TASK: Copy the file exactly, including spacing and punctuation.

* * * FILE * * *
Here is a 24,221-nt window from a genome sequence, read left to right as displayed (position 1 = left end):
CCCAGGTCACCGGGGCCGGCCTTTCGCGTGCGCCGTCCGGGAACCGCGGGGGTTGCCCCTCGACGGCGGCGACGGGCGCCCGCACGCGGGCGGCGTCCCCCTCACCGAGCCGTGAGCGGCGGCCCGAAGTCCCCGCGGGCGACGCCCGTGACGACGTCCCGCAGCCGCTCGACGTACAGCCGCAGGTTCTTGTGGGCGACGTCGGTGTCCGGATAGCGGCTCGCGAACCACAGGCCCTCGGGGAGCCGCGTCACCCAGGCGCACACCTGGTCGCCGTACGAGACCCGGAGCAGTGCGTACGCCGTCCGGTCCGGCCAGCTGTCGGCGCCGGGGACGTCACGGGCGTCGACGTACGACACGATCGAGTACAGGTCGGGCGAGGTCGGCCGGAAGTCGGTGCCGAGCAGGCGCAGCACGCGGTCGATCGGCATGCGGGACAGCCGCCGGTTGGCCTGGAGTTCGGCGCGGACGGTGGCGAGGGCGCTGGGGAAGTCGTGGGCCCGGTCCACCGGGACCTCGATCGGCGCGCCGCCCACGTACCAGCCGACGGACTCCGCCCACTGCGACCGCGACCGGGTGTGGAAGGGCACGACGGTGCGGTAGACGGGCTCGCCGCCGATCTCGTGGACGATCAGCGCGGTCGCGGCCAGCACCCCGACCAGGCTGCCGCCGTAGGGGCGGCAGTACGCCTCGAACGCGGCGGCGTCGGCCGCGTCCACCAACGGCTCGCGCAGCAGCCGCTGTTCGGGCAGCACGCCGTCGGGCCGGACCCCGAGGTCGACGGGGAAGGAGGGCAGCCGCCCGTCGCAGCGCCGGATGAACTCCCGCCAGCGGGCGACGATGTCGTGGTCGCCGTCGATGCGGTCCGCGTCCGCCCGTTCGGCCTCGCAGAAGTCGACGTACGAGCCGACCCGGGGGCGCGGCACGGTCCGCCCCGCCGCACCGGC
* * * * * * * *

Here is a 24,221-nt window from a genome sequence, read left to right as displayed (position 1 = left end):
CCCAGGTCACCGGGGCCGGCCTTTCGCGTGCGCCGTCCGGGAACCGCGGGGGTTGCCCCTCGACGGCGGCGACGGGCGCCCGCACGCGGGCGGCGTCCCCCTCACCGAGCCGTGAGCGGCGGCCCGAAGTCCCCGCGGGCGACGCCCGTGACGACGTCCCGCAGCCGCTCGACGTACAGCCGCAGGTTCTTGTGGGCGACGTCGGTGTCCGGATAGCGGCTCGCGAACCACAGGCCCTCGGGGAGCCGCGTCACCCAGGCGCACACCTGGTCGCCGTACGAGACCCGGAGCAGTGCGTACGCCGTCCGGTCCGGCCAGCTGTCGGCGCCGGGGACGTCACGGGCGTCGACGTACGACACGATCGAGTACAGGTCGGGCGAGGTCGGCCGGAAGTCGGTGCCGAGCAGGCGCAGCACGCGGTCGATCGGCATGCGGGACAGCCGCCGGTTGGCCTGGAGTTCGGCGCGGACGGTGGCGAGGGCGCTGGGGAAGTCGTGGGCCCGGTCCACCGGGACCTCGATCGGCGCGCCGCCCACGTACCAGCCGACGGACTCCGCCCACTGCGACCGCGACCGGGTGTGGAAGGGCACGACGGTGCGGTAGACGGGCTCGCCGCCGATCTCGTGGACGATCAGCGCGGTCGCGGCCAGCACCCCGACCAGGCTGCCGCCGTAGGGGCGGCAGTACGCCTCGAACGCGGCGGCGTCGGCCGCGTCCACCAACGGCTCGCGCAGCAGCCGCTGTTCGGGCAGCACGCCGTCGGGCCGGACCCCGAGGTCGACGGGGAAGGAGGGCAGCCGCCCGTCGCAGCGCCGGATGAACTCCCGCCAGCGGGCGACGATGTCGTGGTCGCCGTCGATGCGGTCCGCGTCCGCCCGTTCGGCCTCGCAGAAGTCGACGTACGAGCCGACCCGGGGGCGCGGCACGGTCCGCCCCGCCGCACCGGC